MUMBAI: Consumer spending in India has slumped for the first time in four decades, a leading business daily reported on Friday, bringing more bad news for Prime Minister Narendra Modi as he struggles to revive a stuttering economy.
Consumer demand in India’s villages fell 8.8 per cent between July 2017 and June 2018, compared with 2011-12, the Business Standard reported, using unpublished National Statistical Office (NSO) data.
Two-thirds of India’s 1.3 billion population lives in rural areas, making it a key economic driver. But spending on food, education and clothing declined, with demand for essential items such as cereals plunging 20pc, the newspaper said.
Although urban consumption rose by 2pc, overall per capita monthly spending in the country slipped 3.7pc -- the first time it has fallen since 1972-73, the business daily said.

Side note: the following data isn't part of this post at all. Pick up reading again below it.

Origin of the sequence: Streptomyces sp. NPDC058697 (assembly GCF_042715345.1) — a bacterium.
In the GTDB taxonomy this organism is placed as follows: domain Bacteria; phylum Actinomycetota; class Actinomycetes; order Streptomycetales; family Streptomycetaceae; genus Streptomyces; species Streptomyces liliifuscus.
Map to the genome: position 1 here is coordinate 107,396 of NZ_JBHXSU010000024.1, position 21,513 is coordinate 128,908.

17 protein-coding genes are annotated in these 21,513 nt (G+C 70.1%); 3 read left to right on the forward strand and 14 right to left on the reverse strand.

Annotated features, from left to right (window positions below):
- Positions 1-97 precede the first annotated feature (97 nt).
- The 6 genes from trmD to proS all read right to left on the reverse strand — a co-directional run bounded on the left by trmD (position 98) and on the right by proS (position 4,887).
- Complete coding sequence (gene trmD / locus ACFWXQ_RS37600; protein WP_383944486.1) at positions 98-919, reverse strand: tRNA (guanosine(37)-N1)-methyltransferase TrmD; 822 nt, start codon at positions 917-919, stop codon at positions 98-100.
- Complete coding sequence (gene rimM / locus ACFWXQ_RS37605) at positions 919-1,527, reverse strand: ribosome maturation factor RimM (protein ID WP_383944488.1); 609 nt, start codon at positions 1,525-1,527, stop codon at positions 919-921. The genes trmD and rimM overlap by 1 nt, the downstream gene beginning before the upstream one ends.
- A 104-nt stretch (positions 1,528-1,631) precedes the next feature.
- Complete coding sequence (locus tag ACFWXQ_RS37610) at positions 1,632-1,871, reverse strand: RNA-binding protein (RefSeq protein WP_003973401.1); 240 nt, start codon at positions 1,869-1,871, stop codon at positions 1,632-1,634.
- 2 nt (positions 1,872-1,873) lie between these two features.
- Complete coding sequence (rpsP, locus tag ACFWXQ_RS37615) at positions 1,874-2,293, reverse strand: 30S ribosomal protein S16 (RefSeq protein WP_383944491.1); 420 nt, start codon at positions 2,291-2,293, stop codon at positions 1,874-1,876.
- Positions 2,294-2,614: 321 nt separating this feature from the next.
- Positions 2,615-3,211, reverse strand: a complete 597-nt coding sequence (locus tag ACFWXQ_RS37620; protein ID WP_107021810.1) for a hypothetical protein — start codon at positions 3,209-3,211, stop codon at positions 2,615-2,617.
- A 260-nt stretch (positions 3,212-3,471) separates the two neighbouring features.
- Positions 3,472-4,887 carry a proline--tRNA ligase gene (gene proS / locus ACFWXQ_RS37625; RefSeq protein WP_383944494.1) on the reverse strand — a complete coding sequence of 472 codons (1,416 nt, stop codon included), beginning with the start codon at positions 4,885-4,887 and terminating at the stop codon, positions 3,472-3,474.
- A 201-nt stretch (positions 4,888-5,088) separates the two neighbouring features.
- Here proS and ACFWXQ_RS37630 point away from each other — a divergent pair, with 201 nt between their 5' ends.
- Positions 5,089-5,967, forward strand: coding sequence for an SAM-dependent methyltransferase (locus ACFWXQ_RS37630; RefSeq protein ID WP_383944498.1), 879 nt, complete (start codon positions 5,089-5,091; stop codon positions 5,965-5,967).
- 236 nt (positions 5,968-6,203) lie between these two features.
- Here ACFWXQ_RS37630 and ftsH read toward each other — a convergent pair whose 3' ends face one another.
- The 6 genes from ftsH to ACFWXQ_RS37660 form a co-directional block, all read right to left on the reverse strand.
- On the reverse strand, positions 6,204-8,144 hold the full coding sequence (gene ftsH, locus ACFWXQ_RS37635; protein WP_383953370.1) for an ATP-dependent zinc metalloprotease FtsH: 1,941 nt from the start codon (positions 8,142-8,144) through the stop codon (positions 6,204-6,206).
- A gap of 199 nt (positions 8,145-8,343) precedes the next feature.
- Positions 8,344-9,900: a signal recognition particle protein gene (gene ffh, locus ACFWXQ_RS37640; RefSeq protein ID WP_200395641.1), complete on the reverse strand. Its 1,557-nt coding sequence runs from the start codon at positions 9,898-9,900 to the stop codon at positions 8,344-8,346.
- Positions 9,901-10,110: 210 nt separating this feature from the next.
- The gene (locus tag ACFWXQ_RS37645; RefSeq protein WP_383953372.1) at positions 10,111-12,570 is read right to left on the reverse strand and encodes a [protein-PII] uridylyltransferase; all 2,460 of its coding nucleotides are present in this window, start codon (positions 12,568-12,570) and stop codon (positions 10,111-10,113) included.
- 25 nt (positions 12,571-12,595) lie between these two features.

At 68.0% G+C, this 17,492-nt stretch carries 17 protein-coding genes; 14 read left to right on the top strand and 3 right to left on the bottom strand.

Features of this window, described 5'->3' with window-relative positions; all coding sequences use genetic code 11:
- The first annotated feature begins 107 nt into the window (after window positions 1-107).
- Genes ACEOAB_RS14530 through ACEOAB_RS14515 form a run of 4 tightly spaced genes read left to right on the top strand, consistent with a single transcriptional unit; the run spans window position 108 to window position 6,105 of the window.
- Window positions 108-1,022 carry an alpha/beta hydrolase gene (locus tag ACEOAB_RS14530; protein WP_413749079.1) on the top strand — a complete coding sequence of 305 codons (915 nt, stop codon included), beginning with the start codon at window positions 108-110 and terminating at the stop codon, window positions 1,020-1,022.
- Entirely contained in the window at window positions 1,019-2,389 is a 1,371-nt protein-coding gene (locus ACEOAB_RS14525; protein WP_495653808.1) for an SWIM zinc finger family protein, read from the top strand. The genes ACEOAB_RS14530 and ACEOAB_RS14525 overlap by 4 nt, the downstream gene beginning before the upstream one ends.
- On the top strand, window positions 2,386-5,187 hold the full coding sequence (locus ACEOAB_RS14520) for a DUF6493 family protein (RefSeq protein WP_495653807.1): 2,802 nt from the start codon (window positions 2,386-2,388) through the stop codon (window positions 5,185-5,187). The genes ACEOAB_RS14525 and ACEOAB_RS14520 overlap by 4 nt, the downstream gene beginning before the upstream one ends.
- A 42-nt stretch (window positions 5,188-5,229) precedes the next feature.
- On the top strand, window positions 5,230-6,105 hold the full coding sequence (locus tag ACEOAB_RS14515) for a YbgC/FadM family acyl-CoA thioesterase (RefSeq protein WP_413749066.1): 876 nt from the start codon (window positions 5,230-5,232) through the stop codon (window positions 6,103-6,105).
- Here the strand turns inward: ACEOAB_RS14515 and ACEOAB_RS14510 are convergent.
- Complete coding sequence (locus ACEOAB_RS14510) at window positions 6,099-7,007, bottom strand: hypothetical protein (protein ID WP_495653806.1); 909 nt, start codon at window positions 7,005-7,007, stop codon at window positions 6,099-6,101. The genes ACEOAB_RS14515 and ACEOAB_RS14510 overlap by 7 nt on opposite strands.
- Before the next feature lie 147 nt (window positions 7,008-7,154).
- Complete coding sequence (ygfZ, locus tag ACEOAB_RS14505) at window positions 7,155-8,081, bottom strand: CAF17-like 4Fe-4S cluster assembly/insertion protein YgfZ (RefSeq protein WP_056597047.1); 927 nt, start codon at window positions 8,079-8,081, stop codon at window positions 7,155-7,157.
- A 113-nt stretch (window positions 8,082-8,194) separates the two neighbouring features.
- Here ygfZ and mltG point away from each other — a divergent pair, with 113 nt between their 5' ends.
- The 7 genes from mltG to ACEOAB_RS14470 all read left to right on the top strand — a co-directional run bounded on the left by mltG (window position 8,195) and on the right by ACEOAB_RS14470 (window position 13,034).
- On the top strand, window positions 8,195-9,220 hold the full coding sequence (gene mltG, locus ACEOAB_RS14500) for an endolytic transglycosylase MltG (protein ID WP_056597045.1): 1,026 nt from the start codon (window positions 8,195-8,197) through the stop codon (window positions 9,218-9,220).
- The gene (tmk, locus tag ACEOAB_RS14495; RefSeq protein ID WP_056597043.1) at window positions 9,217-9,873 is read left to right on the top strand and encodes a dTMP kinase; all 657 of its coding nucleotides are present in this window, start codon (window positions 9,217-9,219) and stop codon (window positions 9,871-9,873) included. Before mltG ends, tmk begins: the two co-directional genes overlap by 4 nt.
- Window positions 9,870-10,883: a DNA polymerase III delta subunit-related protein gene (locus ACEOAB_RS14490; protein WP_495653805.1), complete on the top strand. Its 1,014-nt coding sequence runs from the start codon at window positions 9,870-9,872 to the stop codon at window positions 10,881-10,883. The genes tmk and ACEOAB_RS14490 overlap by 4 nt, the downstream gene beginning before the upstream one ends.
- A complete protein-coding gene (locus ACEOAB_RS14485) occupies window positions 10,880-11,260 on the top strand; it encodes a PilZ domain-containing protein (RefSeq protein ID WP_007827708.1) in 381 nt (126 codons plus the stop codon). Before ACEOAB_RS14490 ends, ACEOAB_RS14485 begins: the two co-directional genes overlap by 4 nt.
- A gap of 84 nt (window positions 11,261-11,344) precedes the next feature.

The report should have been released in June, but was pushed back because of its “adverse” findings, the Business Standard said, citing sources familiar with the matter.
A government official told AFP the report was not finished.
“The NSO report is still under processing and not validated, and many officials are not privy to the data,” said A. K. Mishra of the Ministry of Statistics.
The data “can only be confirmed once the ministry publishes the report”, Mishra added.
If the findings are confirmed, it would ring yet another alarm bell over Asia’s third-largest economy, which has endured five consecutive quarters of slowing growth.
In January, the Business Standard reported that unemployment had surged to a four-decade high during Modi’s first term in power, citing unpublished government data.
Published in Dawn, November 16th, 2019